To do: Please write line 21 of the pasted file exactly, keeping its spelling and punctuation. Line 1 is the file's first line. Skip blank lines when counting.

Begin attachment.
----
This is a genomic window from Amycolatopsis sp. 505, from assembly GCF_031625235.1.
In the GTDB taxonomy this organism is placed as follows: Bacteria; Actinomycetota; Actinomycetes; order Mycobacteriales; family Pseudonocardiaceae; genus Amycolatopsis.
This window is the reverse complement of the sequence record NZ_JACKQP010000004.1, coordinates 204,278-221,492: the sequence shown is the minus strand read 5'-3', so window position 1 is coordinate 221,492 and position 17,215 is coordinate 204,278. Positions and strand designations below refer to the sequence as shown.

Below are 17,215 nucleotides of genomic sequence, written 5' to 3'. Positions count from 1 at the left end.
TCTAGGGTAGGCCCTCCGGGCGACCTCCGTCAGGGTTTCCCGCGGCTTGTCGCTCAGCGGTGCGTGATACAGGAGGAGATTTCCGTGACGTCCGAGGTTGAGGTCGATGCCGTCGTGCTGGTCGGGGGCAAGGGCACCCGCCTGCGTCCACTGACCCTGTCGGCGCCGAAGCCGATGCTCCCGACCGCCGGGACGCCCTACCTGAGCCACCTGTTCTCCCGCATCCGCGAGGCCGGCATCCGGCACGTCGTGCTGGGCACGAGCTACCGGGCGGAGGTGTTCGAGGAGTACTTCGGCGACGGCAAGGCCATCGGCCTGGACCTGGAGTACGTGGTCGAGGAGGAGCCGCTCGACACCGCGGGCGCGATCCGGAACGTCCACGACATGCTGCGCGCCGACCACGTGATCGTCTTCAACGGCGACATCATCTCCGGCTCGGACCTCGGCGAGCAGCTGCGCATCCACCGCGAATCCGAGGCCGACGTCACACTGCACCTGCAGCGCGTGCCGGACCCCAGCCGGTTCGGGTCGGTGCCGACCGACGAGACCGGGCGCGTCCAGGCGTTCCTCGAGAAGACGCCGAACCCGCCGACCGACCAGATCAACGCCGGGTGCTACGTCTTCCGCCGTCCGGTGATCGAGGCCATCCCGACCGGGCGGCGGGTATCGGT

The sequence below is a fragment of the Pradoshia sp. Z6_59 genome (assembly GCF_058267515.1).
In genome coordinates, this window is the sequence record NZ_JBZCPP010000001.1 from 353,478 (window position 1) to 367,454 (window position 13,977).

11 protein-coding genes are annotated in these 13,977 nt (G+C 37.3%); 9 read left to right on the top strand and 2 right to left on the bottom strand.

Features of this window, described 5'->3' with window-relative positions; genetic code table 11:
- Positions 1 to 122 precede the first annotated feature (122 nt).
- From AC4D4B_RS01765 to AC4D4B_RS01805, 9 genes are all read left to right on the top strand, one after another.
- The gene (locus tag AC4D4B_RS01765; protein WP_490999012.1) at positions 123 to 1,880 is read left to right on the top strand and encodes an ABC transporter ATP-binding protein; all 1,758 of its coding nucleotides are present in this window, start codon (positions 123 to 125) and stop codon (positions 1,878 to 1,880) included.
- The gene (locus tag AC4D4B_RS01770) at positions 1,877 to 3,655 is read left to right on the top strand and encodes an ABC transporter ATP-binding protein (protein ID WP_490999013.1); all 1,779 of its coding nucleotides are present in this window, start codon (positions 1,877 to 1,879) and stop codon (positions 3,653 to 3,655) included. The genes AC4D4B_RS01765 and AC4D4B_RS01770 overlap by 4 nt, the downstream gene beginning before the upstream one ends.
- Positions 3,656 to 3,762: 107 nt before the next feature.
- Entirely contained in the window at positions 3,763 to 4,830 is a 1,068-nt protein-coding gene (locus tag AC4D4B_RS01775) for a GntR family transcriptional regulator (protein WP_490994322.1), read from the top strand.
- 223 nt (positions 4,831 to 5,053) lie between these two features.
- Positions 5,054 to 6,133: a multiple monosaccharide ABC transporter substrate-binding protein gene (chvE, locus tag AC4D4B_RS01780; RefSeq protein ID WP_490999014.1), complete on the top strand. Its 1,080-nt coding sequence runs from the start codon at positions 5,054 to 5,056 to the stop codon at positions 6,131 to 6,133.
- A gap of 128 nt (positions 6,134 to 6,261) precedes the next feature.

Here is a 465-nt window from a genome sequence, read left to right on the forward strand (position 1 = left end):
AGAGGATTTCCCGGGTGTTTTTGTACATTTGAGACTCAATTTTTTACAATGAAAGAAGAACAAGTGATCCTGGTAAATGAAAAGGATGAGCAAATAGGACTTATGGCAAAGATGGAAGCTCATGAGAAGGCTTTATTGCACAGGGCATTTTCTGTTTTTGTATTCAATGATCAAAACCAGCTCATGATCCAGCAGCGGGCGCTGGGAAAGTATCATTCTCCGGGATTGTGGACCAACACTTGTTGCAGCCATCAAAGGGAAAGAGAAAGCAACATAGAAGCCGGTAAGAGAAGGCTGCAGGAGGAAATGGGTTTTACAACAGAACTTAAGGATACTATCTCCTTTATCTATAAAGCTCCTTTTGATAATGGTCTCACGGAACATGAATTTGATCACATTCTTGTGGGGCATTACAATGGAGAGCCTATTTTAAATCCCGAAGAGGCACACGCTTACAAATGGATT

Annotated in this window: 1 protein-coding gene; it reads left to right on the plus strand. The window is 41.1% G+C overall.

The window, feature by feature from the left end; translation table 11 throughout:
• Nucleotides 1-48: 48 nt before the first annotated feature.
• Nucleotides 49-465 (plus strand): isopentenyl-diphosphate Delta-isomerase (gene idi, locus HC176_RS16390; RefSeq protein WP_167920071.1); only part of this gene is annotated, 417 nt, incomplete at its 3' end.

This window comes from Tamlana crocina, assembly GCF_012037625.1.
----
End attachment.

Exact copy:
Annotated in this window: 1 protein-coding gene; it reads left to right on the plus strand. The window is 41.1% G+C overall.